A brief question on identity politics

As the country considers for Supreme Court Justice a woman who actually believes

I would hope that a wise Latina woman with the richness of her experiences would more often than not reach a better conclusion than a white male who hasn’t lived that life.

And please do read her entire speech. She said what she meant, and meant what she said.

I would like to ask my readers to consider,

I was born and raised in Puerto Rico. Do you believe that simply because of that fact I am able to “more often than not reach a better conclusion” than my husband, who was born and raised in Pennsylvania?

UPDATE, Saturday 30 May
Another question, Would Judge Sotomayor Qualifiy as a Juror?

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9 Responses to “A brief question on identity politics”

  1. Anthony (Los Angeles) Says:

    Perhaps, but that’s only because Pennsylvanians are too busy clinging (bitterly) to their guns and religion.

  2. Judith L Says:

    I want someone to ask her how her experience is superior to Miguel Estrada’s experience.

  3. Pat Patterson Says:

    Maybe so, you’ll get my vote if you know who Cristobal de Sotomayer and the Boriqueneers were?

  4. Caramida Says:

    Your experience offers you information and understanding that your Pennsylvanian husband does not, and I’m sure vice-versa. You are (I presume) better together because your differences offer a complementary and fuller set of experiences upon which to base your joint decisions. If this is so, then it is an argument that wider experience on the bench seems like it might be a good idea. Someone else (I can’t cite it handily) suggested that it is the experience that we hire justices for, because if it were just access to the law, then we’d be able to make due with some computers and a couple of law students with photographic memories.

    I’ll leave you with this:

    [W]hen a case comes before me involving, let’s say, someone who is an immigrant—and we get an awful lot of immigration cases and naturalization cases—I can’t help but think of my own ancestors, because it wasn’t that long ago when they were in that position.

    And so it’s my job to apply the law. It’s not my job to change the law or to bend the law to achieve any result. But when I look at those cases, I have to say to myself, and I do say to myself, “You know, this could be your grandfather, this could be your grandmother. They were not citizens at one time, and they were people who came to this country.” …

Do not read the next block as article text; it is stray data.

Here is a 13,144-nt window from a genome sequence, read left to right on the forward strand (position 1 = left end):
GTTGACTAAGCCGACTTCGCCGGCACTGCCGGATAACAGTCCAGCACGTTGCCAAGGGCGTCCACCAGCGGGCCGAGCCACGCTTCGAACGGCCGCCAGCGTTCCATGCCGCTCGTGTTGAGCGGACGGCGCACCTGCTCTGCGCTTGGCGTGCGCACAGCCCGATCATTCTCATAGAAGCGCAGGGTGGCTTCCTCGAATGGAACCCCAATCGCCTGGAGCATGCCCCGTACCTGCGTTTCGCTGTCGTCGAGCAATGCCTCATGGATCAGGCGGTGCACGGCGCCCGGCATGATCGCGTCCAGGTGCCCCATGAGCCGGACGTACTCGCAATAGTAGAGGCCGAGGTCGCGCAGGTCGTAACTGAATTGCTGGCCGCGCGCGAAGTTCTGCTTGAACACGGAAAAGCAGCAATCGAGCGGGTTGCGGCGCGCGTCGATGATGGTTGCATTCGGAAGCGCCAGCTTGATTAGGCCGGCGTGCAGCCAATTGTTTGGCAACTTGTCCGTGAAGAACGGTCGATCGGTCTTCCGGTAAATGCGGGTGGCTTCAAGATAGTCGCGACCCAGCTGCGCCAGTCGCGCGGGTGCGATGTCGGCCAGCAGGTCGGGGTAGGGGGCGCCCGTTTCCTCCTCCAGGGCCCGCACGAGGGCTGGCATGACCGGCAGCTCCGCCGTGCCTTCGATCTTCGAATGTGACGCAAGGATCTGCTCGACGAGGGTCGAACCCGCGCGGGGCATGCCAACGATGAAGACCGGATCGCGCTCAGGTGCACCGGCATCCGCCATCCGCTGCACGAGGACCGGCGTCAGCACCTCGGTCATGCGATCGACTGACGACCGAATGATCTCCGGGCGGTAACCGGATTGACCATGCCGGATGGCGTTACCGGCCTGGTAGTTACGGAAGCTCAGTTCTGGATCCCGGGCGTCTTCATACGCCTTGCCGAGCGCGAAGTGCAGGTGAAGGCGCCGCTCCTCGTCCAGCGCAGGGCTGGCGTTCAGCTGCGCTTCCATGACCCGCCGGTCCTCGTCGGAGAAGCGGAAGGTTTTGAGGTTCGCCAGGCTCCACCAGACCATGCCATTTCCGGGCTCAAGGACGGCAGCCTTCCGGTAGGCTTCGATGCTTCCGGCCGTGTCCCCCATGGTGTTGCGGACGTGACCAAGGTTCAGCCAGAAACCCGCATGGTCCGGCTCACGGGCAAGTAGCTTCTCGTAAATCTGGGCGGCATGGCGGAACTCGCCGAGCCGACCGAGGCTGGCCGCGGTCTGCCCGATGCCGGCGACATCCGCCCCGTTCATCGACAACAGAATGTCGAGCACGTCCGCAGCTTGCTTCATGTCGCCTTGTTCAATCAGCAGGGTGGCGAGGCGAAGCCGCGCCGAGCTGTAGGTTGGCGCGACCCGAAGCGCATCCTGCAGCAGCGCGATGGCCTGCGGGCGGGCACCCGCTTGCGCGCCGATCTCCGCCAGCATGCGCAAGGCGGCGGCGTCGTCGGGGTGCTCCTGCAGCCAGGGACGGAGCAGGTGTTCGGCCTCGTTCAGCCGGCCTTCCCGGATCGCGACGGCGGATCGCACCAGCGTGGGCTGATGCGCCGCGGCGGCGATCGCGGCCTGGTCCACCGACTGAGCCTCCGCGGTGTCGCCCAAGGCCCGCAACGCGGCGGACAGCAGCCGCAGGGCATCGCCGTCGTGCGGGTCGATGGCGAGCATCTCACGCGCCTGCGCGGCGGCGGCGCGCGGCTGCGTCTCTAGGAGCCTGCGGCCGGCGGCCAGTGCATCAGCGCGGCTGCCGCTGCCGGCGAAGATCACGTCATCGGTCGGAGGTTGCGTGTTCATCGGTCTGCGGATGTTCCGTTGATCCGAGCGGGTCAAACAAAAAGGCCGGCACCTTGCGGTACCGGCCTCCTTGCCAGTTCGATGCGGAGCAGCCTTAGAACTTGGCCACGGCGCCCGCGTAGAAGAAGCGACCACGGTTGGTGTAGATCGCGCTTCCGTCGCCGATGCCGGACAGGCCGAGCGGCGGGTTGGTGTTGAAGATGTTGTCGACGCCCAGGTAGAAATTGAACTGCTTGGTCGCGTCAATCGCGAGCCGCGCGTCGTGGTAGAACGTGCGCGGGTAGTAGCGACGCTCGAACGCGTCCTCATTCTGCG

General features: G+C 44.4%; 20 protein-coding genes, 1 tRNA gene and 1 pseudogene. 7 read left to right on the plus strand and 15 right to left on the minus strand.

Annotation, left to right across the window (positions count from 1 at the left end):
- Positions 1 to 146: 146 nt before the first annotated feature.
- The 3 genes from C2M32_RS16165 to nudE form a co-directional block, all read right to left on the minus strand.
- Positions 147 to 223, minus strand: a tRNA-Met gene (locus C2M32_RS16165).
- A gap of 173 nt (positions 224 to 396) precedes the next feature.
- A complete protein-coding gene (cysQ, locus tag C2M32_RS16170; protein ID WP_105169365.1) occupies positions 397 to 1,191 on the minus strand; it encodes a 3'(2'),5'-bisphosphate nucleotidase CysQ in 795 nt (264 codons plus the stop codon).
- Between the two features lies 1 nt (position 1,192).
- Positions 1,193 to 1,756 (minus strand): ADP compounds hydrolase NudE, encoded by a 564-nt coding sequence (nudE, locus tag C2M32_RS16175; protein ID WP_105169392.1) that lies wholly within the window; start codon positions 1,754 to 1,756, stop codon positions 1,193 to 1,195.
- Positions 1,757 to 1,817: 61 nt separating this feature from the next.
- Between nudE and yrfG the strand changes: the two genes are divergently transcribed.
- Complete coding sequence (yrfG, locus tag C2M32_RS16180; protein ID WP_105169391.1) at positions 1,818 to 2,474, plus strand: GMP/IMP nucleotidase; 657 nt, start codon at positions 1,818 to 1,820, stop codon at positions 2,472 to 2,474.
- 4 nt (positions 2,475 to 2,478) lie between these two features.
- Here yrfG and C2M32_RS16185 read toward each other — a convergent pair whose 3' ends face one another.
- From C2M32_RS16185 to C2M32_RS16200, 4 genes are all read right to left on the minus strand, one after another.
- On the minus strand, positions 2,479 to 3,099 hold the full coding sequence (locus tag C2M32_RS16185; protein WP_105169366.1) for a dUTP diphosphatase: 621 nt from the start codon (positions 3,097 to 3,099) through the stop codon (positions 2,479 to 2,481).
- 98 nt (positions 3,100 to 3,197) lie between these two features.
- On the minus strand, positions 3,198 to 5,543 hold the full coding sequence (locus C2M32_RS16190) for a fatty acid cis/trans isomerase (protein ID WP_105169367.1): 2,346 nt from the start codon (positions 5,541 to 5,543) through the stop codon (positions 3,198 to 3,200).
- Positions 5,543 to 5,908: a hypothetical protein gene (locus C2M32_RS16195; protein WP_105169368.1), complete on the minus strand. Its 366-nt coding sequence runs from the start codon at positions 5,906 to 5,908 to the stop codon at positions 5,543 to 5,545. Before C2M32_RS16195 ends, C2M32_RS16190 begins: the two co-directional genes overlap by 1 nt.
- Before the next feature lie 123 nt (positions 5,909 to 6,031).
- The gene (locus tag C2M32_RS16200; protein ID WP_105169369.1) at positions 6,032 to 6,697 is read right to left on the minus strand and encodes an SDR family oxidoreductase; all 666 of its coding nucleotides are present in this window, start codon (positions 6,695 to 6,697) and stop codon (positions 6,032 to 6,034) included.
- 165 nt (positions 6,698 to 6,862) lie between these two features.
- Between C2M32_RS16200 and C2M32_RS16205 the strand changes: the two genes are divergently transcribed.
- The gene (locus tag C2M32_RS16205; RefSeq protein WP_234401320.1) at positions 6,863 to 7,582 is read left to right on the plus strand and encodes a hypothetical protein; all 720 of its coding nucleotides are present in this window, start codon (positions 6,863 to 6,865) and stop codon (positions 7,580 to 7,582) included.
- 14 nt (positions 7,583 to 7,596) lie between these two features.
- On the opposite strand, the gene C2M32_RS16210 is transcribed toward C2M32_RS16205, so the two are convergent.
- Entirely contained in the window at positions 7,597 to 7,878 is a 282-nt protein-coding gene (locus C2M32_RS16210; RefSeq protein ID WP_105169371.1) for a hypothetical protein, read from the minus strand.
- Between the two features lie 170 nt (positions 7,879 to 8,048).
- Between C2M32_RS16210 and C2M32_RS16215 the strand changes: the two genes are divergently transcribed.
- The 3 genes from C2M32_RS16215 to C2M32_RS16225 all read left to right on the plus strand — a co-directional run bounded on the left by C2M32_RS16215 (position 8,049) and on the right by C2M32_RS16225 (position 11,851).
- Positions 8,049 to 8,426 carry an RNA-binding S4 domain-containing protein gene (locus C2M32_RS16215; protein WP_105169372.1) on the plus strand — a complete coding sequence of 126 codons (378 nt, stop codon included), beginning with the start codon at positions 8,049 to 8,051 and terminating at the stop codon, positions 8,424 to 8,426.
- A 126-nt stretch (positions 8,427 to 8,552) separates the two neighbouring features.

When I get a case about discrimination, I have to think about people in my own family who suffered discrimination because of their ethnic background or because of religion or because of gender. And I do take that into account.

    – Justice Samuel Alito.

    http://www.economist.com/blogs/democracyinamerica/2009/05/quote_of_the_day_44.cfm

  5. Pat Patterson Says:

    But the rest of Alioto’s statement is boilerplate considering his description of what the limitations of his job are. In other words he simply made some properly sensitive sounds about being sympathetic to that person and not to dismiss their complaint out of hand but also to follow what the law demands and not “…to acheive any result.” Plus I have read his entire statement and he does not claim any special sensitivity because of his descent which Judge Sotomayer surely does.

  6. Rodrigo Veleda Says:

    I would love to see Sotomayor and Estrada running for the same office. How would Democrats act?

  7. newton Says:

    Does anyone have to rise in today’s elites without insulting a white person’s intelligence?

    I can tell you right now that my husband (a Connecticut Yankee) is a much better engineer and leader than I could ever be. Do I need to put him “down in his place” by implying that, as a Puerto Rican woman, I’m “wiser” than him? If I were to do something like that, we’d be in divorce court sooner rather than later.

  8. Cappy Says:

    The answer is yes if he doesn’t want to sleep in the garage.

  9. Fausta’s Blog » Blog Archive » Reading Sotomayor’s thesis Says:

    […] record on jurisprudence and upholding the Constitution, and let’s ask about what those “wise Latina” statements convey on how she decides on a legal […]